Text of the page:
St. Patrick's Day is upon us, and what better way to celebrate the proud tradition of Irish heritage in America than by getting wasted on vile beer, trying to sing drunkenly and atonally to The Pogues, and passing out in a growing pool of your own sick on the sidewalk outside of Carlos O'Brian's, or whatever vaguely Irish-sounding bar you've visited for the night? The actual St. Patrick was, himself, a patron saint of Ireland from the fourth century A.D. (he supposedly died on March 17th 461), who, according to what little information we have on him, converted many of the Irish locals, ordained many priests and, in one legendary story, drove the snakes out of Ireland (which I guess were a problem). I don't see anything in St. Patrick's doctrine involving with doing Jell-o shots, but we do them in his honor.
Since it is, these days, a very alcohol-centered holiday (it's the only time of year when people will allow green beer to touch their bodies in any capacity), and this is CraveOnline's Film Channel, I have done a little brain-storming, and come up with some wonderful fictional drinks and spirits that made appearances in movies. While you're getting blitzed on real-life drinks, you can imagine the kind of buzz these ales will give you.
from The Hitchhiker's Guide to the Galaxy (2005, dir. Garth Jennings)
The film, the radio drama, and the TV miniseries of Douglas Adams' geek sci-fi fave The Hitchhiker's Guide to the Galaxy all feature a mixed drink of various alien spirits that, in its description, “is a bit like having your brain smashed out with slice of lemon wrapped 'round a large gold brick.” While the characters casually down glass after glass of the stuff, its effect on your body seem to be equal to that of drinking a quart of paint thinner. But, y'know, tasting only slightly better. The Pan-Galactic Gargle Blaster is an exaggeration of every mixed drink you've had, but with an outer-space exaggeration, complete with an enjoyable visit to the hospital. Many have tried to re-create the drink using Earth-bound ingredients, and a many have succeeded. Look online for the recipes.
from A Clockwork Orange (1971, dir. Stanley Kubrick)
The Korova Milk Bar is the central hangout for Alex DeLarge (Malcolm McDowell) and his droogs in Stanley Kubrick's dystopian surrealist classic A Clockwork Orange. It is the place where our main characters, a quartet of morally empty and violence-addicted 15-year-old British punkers, drink a few glasses of Moloko Plus, get a little bit high, and trek into the night looking for stuff to steal, gangs to fight with, homeless guys to savagely beat, homes to invade, and women to… er, rape. That must be some strong sh*t. The only description we're given of the drink in the movie is that it's milk laced with drugs. And it's sold legally to 15-year-olds, as far as we know. What's more, you serve yourself from the automated serving teats of female mannequins. Yum yum yum. Want some Synthamesc or Drencrome?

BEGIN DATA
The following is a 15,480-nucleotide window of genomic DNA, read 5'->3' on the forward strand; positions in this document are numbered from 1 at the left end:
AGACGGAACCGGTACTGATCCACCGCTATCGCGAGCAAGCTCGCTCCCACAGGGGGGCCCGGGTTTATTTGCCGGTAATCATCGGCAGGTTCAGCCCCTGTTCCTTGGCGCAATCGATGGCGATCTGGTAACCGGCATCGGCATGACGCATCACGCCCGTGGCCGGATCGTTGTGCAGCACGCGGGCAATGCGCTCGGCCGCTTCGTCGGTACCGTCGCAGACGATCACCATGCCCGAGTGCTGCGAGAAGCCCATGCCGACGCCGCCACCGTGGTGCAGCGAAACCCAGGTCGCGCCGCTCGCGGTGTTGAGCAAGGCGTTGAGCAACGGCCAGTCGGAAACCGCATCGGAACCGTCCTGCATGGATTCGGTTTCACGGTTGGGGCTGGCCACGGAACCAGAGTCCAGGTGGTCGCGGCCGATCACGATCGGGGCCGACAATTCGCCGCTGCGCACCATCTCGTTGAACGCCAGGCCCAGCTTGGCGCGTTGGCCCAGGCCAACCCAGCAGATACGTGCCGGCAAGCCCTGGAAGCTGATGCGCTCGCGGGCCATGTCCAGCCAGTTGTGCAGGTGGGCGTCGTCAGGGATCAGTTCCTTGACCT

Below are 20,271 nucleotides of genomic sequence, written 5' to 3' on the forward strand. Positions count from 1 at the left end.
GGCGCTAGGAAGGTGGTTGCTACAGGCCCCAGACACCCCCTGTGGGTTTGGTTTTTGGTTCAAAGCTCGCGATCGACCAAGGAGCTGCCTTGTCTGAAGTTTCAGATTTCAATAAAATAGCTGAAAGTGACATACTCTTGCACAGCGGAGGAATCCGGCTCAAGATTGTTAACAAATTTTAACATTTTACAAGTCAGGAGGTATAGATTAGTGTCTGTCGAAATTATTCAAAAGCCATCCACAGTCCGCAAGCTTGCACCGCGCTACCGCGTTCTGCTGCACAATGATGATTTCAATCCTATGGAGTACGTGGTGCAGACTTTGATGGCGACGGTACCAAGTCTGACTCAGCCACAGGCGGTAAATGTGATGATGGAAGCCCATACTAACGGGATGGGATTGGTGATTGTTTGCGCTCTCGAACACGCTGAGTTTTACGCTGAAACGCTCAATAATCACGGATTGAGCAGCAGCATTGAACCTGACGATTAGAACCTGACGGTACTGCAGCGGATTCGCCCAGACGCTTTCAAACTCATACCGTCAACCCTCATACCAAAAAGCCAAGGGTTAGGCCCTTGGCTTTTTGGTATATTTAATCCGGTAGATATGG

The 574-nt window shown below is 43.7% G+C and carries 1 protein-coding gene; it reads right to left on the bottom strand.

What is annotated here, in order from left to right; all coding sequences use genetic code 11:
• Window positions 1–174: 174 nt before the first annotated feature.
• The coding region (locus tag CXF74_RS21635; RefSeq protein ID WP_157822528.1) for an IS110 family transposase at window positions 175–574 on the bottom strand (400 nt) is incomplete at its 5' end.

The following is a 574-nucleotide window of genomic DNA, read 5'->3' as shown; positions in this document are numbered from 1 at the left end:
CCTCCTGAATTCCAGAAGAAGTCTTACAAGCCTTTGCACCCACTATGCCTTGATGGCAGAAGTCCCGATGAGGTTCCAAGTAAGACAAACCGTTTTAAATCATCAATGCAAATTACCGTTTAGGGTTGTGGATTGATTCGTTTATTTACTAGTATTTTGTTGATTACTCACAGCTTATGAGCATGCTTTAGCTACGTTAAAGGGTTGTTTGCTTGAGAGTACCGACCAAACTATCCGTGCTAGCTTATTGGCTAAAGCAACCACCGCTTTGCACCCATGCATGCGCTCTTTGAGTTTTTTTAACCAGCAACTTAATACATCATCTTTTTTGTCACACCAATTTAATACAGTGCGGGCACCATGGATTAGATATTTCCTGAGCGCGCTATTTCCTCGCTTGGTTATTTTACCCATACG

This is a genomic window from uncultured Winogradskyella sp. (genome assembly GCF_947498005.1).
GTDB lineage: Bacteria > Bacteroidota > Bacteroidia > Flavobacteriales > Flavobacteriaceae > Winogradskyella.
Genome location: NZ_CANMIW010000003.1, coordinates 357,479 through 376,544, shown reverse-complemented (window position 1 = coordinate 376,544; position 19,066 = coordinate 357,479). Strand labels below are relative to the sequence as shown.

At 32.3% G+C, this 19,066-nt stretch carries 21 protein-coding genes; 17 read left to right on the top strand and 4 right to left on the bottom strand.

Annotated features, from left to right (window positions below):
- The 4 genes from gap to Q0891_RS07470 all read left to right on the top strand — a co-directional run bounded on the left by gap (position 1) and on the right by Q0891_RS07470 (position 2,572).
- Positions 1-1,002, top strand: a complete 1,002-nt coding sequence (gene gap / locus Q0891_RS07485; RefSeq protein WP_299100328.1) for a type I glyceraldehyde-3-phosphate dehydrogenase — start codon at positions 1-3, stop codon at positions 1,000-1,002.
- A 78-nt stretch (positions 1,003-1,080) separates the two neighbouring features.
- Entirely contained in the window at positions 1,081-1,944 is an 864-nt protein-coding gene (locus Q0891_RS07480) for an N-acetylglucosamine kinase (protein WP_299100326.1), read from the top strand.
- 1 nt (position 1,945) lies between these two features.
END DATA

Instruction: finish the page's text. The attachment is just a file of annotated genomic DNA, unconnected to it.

from Star Trek VI: The Undiscovered Country (1991, dir. Nicholas Meyer)
The Romulan Empire, you should know, is an enemy of The United Federation of Planets, and the Empire rarely has any sort of friendly dealings with their Earth-based counterparts. As such, getting Romulan cuisine is a dubious prospect at best. The Federation has made Romulan Ale – a rare, good, and particularly potent alcoholic beverage – illegal to Federation members. That doesn't mean that Captain Kirk can't have some at an ill-fated peace talk with a table of Klingon ambassadors in Star Trek VI, arguably the best of the Star Trek movies. We know little about Romulan Ale, other than it is bright blue, it is illegal, and that it makes you very drunk very quickly. And this is in a universe where most people tend to drink non-alcoholic “synthohol.” Even the usually well-mannered starship crewmen of Star Trek can get tipsy every once in a while.
from Battlefield Earth : A Saga of the Year 3000 (2000, dir. Roger Christian)
Little is loved about Battlefield Earth, a bizarro sci-fi vanity project of John Travolta and other Scientologists, which is one of those films that has earned a reputation as one of the worst movies ever made. I have seen much worse (watching the second Transformers film was a painful experience), but Battlefield Earth is still plenty bad. The bad guys in the film are an evil race of oppressive and greedy nine-foot aliens with giant hairdos, many fingers, and a propensity for overacting (and are always filmed at 1966 Batman Dutch angles, for some reason). When they're not stabbing each other in the back, or exploiting their human slaves for gold, they're getting drunk on a bright green glowing booze called kerbango. Which I would, frankly, love to taste. It looks like super Ecto Cooler to me, and, in my mind, has a sweet taste. Plus it's fun to say. Kerbango. Kerbango. Kerbango.
Nasty Canasta's “Usual”
from Drip-Along Daffy (1951, dir. Chuck Jones)
One of my favorite of the Warner Bros. Cartoon shorts, Drip-Along Daffy is a loving spoof of westerns wherein Daffy Duck (Mel Blanc) is the ineffectual would-be Sheriff of a one-horse berg in the Old West. His rival in the cartoon is a hulking thug named Nasty Canasta who eats guns, and has a particularly potent-sounding drink at his local saloon. He orders “The Usual,” and is given a glass full of Cobra Fang Juice, Hydrogen Bitters, and Old Panther (short for “ol' panther piss,” the nickname of strong drink to Chuck Jones). The booze is so powerful, it makes the glass hop and jitter around on the bartop, spitting flecks of acidic fluid every which way. It leaves burn marks. When ice cubes are dropped in, they immediately leap out looking for water. Nasty Canasta downs one, and it makes his hat flip over. Daffy Duck and Porky Pig are less lucky, as they are reduced to robotic green-faced madmen. I'm not a drinker, but I want to try that stuff.
Have a safe, happy and booze-addled St. Patrick’s Day!